Thus, mob violence becomes possible because conditions are created for the perpetrators to dehumanise a fellow human being. This dehumanisation is conditioned by the social, economic and political conditions of a society at a particular moment in time. The increasing cases of mob violence in India have to be analysed within these frameworks.
Mass access to visual violence and the psychological effect on society
The video recording of hate crimes to be circulated for the world to see with an almost gleeful anticipation is a cringing reality of our society now. The human fascination with witnessing barbaric violence inflicted on fellow men predates the invention of videography and social media. Be it the mesmerised crowds watching gladiators fight to death or the thrill-seeking audience who came to witness public executions; the idea of death as a spectacle is not new.
But, never before did we see a man hacking another man and then burning him alive on camera like the murder of a Bengali Muslim labourer, Afrazul, by 37-year-old Shambhulal Regar in the town of Rajsamand in Rajasthan..
In the context of the 21st century, this perverse instinct is exemplified by video recordings of horrific acts. Facebook has reported an increase of graphic violence posts in 2018. In the race for more likes and shares, more outrageous content garners more publicity.
The mob lynchings in India indicate a similar psychological mania: the killers are often the ones who show no remorse in recording and publicising their crime. In the lynching of June 8, a policeman was recording the crime (albeit with good intentions) instead of taking any concrete measures to save the two victims. This indicates a chillier dimension to the bystander effect.
These incidents can also be ascribed as a failure of the state machinery and the loss of faith in the judiciary by the public. The district administration’s inaction in addressing the tension created by the rumour of child-lifters indicates a serious lapse on their part.
It is time to question why people feel the need to take “justice” into their own hands instead of relying on the judiciary. Protests, observed in various places across the state as well as in Delhi and Russia, reveal a sense of despondency at receiving justice by legal means.
The Dainik Janambhoomi, on June 13, reported that 26 had been arrested in connection to the crime and more than 30 people have been arrested for spreading fake news on social media and making hateful comments that could further fuel unrest. Haren Saikia, the father of Jhankar Saikia, who was also lynched in 2013 in Karbi Anglong, took to Facebook to express how the government had failed to provide justice and how his son’s killers are still roaming free. Civil society and the family members of the victims are demanding absolute justice and no mercy for the killers.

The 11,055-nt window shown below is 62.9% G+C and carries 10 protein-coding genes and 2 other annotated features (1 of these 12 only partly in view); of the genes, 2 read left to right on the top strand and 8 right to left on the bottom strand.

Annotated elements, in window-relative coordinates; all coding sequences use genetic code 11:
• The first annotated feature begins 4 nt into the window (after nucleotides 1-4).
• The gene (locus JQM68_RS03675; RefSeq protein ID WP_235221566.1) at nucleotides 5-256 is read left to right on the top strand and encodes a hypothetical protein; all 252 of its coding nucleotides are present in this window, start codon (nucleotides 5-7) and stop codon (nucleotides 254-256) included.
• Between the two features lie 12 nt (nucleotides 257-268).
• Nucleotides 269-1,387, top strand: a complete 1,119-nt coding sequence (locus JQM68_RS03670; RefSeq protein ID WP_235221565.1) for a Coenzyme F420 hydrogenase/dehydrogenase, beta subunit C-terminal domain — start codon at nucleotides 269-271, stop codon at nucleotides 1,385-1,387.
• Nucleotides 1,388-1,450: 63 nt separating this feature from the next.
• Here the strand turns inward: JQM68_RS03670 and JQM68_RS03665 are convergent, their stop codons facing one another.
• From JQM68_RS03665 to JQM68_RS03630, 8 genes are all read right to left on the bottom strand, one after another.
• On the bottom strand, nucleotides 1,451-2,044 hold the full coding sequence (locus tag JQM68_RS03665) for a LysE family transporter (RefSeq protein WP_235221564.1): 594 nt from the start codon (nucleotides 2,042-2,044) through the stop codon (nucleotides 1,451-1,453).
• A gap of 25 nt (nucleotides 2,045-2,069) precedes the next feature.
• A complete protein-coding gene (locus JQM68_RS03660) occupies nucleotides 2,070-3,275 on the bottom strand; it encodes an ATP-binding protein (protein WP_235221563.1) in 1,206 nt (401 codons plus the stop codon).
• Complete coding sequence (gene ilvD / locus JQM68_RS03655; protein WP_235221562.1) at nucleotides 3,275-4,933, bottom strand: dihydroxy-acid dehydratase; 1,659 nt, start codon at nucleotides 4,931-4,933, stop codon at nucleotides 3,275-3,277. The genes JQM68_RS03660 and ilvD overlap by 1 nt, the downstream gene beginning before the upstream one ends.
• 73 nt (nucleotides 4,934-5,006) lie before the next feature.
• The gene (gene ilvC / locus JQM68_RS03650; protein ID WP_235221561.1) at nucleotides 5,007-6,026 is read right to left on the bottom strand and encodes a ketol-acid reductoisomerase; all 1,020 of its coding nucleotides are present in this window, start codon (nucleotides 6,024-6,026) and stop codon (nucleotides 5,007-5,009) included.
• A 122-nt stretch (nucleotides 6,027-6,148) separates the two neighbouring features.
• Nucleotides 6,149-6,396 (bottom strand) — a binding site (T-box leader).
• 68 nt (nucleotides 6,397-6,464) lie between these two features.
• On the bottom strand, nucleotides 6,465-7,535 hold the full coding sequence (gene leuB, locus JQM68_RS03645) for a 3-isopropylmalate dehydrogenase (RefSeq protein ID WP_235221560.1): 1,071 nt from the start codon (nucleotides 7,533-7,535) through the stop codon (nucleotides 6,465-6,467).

A section of people, particularly from the opposition, were quick to blame the BJP and the Rashtriya Swayamsevak Sangh for the role of the BJP IT cell in creating fake news and spreading superstition. Some, like Akhil Gogoi, are apprehensive that incidents such as this are manufactured by the BJP through communally tinted fake news to divert people’s attention from issues like the Citizen Amendment Bill, 2016.
The myriad cases of identitarian mob violence post 2014 does seem to indicate a normalisation of hatred towards minorities which could not have been sustained in an absence of political motivations.
Notwithstanding the merits of these accusations, one cannot discount the unique cultural politics of Assam which played a role in this instance. The chauvinistic nature of Assamese society, the Karbi resentment towards the Assamese, the tribal-non tribal binary; these divisive forces were existent much prior to the rise of the BJP.
The Sarbananda Sonawal government has announced an awareness programme ‘Sanskaar-Maanuhe Maanuhor Babe’ with an aim to root out superstitious beliefs in rural areas. The state is no stranger to horrific cases of mob violence fuelled by superstitions and rumours. As many as around 300 had been killed in Assam on the suspicion of being witches from 2001 to 2006. It is difficult to predict if ‘Sanskaar’ would be more successful in curbing superstitions where many have earlier failed. As the incident and aftermath reveals, the problem is not merely a lack of education. There is a need to introspect and address the noxious xenophobic prejudices which make it possible to ‘otherise’ and create dissensions.
Sampurna Bordoloi is a post-graduation scholar at the Centre for Historical Studies, Jawaharlal Nehru University. Pinak Pani Datta writes at www.urbangaonwala.com and can be contacted at firstname.lastname@example.org